LaRoche’s Slow Start No Reason for Panic

With White Sox designated hitter Adam LaRoche off to a slow start for the 2015 White Sox, many fans are concerned, and rightfully so. After all, his performance in the batter’s box has reminded us far too much of the last DH we signed away from the Washington Nationals: Adam Dunn.

However, we must keep in mind that LaRoche has had a long, productive career, so it would be silly to jump to too many conclusions based on a one-month sample size.

Adam’s .220/.333/.354 line isn’t anything to write home about, and since he hit three home runs and drove in eight runs in a six-day span in mid-April, he really hasn’t produced at all (just two RBI) over the past few weeks. And the other cause for concern is his 32.3% K-rate in the season’s early goings.

Thankfully there are plenty of numbers that tell us it is not time to panic about the Sox’ $25M man … at least not yet.

For one, don’t look too much into his .220 batting average. Even with that number way down from his .263 lifetime mark, his .333 on-base percentage is just a tick below his .339 career mark. For someone whose presence in the middle of the lineup is based solely on his production and on-base skills, that should tell you that he could be doing much worse and that he could very easily be up closer to the .362 OBP he put up for the Nats last year once he busts out of this funk.

But do the numbers provide us with reason to believe that this really is just a slump for LaRoche? They sure do.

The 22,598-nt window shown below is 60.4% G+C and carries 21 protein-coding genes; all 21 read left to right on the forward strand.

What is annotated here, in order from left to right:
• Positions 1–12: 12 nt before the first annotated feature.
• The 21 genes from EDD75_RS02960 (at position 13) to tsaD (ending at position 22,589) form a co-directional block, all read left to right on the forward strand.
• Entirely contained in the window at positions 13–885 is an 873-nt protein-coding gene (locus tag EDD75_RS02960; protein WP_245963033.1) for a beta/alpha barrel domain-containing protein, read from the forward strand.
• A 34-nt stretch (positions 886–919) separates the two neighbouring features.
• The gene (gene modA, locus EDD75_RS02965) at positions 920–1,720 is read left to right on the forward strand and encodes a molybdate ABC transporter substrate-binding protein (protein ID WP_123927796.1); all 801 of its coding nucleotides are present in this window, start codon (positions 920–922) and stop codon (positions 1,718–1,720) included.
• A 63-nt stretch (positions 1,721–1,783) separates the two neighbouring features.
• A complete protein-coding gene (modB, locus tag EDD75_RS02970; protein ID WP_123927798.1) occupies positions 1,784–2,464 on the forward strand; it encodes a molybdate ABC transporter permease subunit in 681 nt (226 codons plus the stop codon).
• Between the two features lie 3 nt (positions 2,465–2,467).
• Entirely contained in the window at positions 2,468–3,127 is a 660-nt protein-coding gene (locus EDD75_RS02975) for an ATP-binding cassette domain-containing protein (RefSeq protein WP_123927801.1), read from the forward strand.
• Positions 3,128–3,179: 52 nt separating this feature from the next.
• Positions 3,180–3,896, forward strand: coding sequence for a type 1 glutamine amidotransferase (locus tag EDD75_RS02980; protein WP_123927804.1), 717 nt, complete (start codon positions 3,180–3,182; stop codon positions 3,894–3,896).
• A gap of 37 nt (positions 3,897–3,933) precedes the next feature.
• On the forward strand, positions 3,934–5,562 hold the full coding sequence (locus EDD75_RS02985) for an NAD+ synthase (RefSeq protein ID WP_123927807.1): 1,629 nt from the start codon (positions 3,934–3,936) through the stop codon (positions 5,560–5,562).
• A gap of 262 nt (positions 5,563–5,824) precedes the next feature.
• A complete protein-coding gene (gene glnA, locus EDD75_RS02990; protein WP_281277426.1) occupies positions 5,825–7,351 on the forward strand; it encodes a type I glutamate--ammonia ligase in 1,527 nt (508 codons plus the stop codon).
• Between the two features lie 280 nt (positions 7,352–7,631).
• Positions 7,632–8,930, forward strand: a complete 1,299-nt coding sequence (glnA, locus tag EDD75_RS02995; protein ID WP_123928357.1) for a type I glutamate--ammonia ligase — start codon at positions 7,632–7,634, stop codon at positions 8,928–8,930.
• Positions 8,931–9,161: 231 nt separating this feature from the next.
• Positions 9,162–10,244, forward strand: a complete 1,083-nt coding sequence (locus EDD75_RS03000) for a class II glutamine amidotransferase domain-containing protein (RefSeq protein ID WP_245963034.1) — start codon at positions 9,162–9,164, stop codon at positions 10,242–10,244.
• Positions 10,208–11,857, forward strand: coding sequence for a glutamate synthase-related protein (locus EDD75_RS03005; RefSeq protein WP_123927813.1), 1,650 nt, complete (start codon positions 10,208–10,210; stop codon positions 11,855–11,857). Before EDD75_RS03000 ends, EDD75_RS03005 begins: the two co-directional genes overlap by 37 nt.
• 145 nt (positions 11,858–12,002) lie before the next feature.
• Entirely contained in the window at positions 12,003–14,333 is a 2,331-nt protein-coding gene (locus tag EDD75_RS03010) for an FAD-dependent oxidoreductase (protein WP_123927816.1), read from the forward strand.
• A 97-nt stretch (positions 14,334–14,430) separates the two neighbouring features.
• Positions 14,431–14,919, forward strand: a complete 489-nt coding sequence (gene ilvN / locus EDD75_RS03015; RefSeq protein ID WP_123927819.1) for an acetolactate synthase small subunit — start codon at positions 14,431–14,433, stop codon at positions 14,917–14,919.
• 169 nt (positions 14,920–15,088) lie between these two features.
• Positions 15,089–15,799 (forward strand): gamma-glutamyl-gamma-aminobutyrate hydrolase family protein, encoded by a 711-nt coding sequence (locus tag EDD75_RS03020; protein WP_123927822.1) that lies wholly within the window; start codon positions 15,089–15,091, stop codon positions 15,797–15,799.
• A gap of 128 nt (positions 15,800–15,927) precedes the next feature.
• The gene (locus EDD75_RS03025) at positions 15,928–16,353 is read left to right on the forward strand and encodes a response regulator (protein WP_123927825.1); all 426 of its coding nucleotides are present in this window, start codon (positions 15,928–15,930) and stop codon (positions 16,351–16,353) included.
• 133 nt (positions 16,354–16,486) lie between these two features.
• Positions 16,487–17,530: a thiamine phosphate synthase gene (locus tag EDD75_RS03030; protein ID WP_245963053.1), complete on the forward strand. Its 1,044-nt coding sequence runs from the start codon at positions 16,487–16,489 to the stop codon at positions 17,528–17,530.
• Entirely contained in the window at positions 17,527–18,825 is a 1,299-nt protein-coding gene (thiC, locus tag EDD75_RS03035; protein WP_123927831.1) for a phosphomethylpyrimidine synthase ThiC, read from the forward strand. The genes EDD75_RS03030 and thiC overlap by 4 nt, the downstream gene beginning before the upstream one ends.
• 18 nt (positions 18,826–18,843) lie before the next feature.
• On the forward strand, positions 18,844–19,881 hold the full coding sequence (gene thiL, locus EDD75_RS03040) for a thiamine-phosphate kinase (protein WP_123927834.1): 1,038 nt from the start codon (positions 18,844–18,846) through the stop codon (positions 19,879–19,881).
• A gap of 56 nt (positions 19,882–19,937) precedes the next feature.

Over his 11-year career, LaRoche has notoriously been a slow starter. His month-by-month splits break down as follows…

  • March/April: .222/.316/.397
  • May: .261/.346/.457
  • June: .260/.336/.456
  • July: .262/.320/.462
  • August: .288/.364/.520
  • September/October: .288/.354/.529

To be fair, we’ll point out that those splits reversed themselves last season in Washington when he started out on fire and struggled in July and part of August. Still, with as long of a career as LaRoche has had, it certainly seems fair to put him in the ‘slow starter’ category.

So if you ask me, what we have in the 35-year-old Orange County-native is a proven hitter that is simply going through a power drought. His on-base skills have not been far from where the team needs them to be, which suggest that he’s seeing the ball just fine.

And it’s not as if we haven’t seen any production out of his bat. Through April 18th, everything was looking just fine for LaRoche who then had 3 HR and 8 RBI. It’s been hard to watch him flounder his way to nothing but 2 RBI, mainly out of the cleanup spot, since then, but I don’t think it would be fair to hit the panic button on a guy with such a steady track record that spans over a decade because of a rough couple of weeks.

Not to mention, he’s always struggled against lefties, so the fact that he’s hitting .217/.250/.304 against them amidst his slow start should come as no shock. Given that I expect to see him look a lot better at the plate in the near future, paired with the fact that he does have a .361 OBP and a .734 OPS vs RHP, I am not worried about the long-time National Leaguer.

So if the numbers say anything, it has to be that the best is yet to come for LaRoche on the south side. The first order of business for Adam will be cutting down on the K’s … if he can do that, the Sox should be getting the  cleanup hitter they thought they were signing this past winter.

Photo Credit: Jon Durr, Getty Images

Zachary Gropper

About Zachary Gropper

Zach is the Managing Editor of, and you can follow him on Twitter @zmgrop.